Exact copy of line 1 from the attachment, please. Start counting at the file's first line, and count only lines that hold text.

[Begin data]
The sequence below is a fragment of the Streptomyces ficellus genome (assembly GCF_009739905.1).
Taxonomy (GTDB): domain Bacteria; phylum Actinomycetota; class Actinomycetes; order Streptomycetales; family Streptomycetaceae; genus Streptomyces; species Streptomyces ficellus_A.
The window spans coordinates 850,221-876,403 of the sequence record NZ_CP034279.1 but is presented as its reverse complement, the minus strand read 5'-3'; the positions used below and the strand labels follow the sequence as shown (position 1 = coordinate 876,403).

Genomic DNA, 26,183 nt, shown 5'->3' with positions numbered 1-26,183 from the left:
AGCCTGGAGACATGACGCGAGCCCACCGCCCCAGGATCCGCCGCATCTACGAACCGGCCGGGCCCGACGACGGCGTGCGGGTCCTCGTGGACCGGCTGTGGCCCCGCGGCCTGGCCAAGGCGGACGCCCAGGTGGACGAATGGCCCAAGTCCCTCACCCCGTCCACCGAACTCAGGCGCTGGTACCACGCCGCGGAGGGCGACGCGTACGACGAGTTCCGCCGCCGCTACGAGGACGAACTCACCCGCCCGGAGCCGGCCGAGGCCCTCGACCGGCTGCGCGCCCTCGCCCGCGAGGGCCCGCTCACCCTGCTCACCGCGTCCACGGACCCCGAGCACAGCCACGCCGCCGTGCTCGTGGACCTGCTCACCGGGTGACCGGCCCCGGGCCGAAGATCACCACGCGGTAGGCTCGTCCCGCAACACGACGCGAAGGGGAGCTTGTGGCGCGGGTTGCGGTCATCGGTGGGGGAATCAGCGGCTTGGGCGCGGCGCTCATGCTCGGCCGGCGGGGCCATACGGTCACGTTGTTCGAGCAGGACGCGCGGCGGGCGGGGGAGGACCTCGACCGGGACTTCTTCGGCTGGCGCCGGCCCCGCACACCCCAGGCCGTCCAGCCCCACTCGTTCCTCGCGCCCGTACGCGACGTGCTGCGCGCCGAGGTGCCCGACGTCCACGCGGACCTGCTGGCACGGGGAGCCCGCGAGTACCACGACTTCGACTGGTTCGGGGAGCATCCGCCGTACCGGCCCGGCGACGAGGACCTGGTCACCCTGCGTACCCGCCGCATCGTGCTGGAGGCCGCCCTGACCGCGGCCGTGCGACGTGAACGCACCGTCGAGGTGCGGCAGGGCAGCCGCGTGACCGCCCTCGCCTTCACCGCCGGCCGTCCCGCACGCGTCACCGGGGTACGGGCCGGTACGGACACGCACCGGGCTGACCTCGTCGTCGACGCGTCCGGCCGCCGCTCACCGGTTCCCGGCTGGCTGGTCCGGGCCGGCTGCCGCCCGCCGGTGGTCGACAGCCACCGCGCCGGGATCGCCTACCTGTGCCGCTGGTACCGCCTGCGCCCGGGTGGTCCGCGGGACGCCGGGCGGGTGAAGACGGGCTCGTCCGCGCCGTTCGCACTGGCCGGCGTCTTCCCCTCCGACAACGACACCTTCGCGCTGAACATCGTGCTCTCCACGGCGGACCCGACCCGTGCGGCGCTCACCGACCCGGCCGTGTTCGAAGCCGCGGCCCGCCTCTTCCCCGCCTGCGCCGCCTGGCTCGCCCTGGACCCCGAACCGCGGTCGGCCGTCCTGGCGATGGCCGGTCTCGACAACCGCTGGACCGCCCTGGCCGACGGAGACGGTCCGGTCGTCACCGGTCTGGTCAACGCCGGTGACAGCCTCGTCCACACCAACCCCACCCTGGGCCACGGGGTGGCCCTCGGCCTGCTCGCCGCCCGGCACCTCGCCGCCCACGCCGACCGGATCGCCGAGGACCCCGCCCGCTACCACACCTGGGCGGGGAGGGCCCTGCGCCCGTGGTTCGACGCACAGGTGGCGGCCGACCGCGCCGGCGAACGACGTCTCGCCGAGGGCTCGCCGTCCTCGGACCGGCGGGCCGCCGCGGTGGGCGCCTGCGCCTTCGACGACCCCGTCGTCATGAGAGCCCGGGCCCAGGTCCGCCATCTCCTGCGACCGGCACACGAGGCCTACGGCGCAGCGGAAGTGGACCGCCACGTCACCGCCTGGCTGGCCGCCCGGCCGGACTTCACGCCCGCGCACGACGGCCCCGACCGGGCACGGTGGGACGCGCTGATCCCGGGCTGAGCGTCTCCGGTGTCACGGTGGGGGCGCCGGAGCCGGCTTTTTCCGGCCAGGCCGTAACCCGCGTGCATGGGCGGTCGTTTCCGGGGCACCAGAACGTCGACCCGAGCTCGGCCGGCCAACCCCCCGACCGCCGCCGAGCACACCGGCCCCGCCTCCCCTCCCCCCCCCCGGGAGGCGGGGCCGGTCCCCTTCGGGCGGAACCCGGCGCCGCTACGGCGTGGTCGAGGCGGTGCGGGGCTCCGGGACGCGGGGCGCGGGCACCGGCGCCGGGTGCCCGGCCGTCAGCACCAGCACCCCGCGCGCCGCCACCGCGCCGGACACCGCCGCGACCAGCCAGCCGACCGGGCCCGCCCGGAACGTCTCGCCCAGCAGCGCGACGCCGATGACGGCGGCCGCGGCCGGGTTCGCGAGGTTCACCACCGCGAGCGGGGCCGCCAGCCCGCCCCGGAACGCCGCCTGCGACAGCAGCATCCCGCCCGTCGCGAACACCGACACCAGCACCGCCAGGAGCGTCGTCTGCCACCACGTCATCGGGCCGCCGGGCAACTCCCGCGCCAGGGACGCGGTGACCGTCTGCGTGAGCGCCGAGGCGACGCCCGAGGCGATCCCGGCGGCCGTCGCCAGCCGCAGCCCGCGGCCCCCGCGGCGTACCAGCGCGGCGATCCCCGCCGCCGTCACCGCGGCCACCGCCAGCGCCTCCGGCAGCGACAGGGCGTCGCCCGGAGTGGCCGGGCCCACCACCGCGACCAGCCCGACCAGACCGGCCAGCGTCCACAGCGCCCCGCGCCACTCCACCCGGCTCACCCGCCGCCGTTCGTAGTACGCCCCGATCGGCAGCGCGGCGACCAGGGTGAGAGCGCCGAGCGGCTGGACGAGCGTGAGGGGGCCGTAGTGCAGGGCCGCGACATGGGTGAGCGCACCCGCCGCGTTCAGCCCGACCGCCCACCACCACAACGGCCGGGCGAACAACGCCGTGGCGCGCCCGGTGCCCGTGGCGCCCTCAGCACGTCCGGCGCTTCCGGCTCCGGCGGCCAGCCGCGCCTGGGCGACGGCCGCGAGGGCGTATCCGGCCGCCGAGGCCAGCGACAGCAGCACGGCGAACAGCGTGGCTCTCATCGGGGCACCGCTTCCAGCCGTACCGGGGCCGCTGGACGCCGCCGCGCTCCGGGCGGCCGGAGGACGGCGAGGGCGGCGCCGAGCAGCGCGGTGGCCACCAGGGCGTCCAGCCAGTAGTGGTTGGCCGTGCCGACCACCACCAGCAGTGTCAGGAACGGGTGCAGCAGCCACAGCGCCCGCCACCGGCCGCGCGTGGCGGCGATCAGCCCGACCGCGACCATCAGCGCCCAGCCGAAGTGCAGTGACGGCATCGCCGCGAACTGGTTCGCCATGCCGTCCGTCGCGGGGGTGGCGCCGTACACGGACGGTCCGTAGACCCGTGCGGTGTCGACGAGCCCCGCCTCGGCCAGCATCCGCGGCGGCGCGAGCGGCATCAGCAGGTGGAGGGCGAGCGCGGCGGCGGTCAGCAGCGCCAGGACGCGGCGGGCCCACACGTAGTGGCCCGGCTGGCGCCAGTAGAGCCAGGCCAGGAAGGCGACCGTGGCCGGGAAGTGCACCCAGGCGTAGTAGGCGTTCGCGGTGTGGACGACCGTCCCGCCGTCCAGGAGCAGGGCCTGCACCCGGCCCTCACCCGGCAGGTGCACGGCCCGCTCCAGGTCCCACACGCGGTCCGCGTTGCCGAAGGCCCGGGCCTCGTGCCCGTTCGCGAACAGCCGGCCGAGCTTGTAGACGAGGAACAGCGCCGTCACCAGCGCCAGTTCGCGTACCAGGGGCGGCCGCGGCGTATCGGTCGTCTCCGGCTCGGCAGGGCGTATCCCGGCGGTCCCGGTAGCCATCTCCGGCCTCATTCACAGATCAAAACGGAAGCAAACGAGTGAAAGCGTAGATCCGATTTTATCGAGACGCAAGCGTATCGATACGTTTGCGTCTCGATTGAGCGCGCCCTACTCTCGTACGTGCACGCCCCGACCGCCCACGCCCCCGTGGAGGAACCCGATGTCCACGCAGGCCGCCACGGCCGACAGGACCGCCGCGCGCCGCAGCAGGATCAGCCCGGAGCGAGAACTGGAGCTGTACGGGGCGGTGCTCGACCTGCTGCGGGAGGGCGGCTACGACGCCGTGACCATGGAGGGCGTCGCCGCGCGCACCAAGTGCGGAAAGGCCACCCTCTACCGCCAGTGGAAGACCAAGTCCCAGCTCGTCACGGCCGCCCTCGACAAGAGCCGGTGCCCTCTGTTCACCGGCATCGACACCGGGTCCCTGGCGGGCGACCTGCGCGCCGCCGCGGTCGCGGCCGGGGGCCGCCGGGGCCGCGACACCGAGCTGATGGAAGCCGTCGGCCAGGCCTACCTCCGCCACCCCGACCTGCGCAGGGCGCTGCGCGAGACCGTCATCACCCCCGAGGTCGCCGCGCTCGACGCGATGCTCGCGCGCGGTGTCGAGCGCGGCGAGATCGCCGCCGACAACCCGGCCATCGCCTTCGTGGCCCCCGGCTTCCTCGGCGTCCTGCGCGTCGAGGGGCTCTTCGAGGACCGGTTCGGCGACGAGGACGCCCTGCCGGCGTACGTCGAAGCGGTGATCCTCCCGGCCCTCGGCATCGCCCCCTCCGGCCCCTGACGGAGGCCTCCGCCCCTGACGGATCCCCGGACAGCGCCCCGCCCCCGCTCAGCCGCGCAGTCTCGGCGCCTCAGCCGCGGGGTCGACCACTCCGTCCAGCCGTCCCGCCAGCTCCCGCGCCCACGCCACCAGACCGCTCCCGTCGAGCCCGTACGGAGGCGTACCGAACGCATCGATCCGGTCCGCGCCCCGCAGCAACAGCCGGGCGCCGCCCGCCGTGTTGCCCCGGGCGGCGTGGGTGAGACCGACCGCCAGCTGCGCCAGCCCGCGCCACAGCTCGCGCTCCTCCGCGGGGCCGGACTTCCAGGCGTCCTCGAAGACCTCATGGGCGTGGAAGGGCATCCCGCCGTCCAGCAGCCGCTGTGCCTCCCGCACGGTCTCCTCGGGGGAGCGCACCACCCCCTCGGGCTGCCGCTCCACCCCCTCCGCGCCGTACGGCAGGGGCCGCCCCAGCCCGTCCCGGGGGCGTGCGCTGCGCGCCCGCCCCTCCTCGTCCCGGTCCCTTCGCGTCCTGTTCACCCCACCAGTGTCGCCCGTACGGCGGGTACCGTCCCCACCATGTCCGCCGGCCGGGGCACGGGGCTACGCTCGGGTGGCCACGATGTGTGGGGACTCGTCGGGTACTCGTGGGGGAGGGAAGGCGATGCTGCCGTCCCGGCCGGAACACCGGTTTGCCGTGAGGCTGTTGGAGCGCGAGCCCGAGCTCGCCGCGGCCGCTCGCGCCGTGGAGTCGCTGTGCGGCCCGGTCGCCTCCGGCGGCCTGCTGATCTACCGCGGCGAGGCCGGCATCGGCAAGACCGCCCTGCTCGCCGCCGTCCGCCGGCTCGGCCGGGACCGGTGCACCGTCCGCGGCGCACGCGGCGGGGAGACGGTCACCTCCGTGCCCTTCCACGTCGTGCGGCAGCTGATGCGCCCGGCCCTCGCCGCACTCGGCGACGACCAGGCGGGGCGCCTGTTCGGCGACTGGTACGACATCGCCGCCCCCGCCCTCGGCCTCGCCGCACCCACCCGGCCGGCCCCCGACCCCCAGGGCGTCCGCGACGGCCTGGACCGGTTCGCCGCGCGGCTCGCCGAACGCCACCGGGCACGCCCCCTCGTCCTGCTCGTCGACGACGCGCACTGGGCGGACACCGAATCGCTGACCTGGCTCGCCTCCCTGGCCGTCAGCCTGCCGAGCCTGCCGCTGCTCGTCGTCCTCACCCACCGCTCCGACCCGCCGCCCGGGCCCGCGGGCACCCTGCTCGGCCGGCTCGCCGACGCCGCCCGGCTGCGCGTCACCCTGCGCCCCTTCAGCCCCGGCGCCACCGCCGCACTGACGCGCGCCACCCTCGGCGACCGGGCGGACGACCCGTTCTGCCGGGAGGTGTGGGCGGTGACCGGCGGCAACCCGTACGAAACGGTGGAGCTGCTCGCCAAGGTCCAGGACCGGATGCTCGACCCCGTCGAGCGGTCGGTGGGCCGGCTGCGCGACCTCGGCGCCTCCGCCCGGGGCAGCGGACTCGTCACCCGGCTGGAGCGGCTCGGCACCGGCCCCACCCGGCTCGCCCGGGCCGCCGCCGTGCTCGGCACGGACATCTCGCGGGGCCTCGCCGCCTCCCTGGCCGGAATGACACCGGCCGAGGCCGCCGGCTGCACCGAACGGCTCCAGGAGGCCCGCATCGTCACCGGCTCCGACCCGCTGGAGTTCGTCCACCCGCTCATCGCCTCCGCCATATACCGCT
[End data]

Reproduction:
The sequence below is a fragment of the Streptomyces ficellus genome (assembly GCF_009739905.1).